x Abu Dhabi, UAESunday 21 January 2018

Muslim heroes are beginning to take their place in US comics

The Pakistani-born, Minnesota-based computer scientist Muhammad Aurangzeb Ahmad, who runs a blog called Islam and Science Fiction, says there's been a recent flowering of Muslim superheroes in American comics.

The Algerian superhero Nightrunner, who fights crime alongside Batman. Courtesy DC Comics
The Algerian superhero Nightrunner, who fights crime alongside Batman. Courtesy DC Comics

On the Saturday evening of the New York Comic Con held last October, a packed crowd of New Yorkers cheered and nodded as a panel described their experiences as non-white fans of sci-fi and fantasy, often feeling discriminated against or invisible. Many of the audience were dressed as their favourite characters: there was a couple who had come as juvenile delinquents from the British show Misfits; a teenage Batgirl; and one Indian-American attendee who was “Captain India”, a home-made Captain America with a turban and a green-and-orange shield.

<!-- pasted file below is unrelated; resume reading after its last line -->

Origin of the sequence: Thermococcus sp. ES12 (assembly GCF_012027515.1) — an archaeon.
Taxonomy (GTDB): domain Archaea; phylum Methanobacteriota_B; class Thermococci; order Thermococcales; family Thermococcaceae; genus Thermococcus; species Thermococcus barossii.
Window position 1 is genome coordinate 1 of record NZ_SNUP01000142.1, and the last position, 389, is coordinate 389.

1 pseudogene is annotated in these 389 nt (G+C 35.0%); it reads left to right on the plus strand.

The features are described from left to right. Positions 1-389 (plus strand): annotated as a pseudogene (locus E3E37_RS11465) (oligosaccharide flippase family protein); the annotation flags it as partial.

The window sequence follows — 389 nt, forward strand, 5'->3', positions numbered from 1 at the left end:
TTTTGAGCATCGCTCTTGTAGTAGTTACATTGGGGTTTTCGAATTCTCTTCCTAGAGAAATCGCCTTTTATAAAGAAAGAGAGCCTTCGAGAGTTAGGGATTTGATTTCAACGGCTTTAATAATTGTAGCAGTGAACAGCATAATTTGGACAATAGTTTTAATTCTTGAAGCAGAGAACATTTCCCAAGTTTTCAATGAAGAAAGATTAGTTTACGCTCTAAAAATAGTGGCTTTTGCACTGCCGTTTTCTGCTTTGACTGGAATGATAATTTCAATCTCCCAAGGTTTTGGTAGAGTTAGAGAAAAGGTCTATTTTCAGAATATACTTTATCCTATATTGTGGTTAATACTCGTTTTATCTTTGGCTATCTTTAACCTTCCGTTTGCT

Among those contributing to the panel, titled Geeks of Color Assemble!, was a Pakistani-born, Minnesota-based computer scientist called Muhammad Aurangzeb Ahmad, who runs a blog called Islam and Science Fiction. He painted a mixed picture of the way that Arabs and Muslims are portrayed in mainstream geek culture: on one hand, he says, they are still “the quintessential ‘other’” and often presented in opposition with the West; on the other, writers have become much more sensitive in the past decade and there has been a recent flowering of Muslim superheroes in American comics.

These include such Marvel and DC heroes as Nightrunner, an Algerian free-runner who teamed up with Batman; Simon Baz, a Lebanese-­American member of the Green Lantern Corps, whose story begins when he’s a child watching the events of September 11 on television; and Dust, an Afghan member of Young X-Men who wears a niqab and turns herself into a sandstorm to take revenge on the slave traders who kidnapped her.

“There’s a general movement towards humanising Muslims,” Ahmad said. Anglophone sci-fi has yet to reach the point where the beliefs and culture of Muslim characters are presented as just one aspect of a multifaceted personality, he contends, but “we are getting there”.

artslife@thenational.ae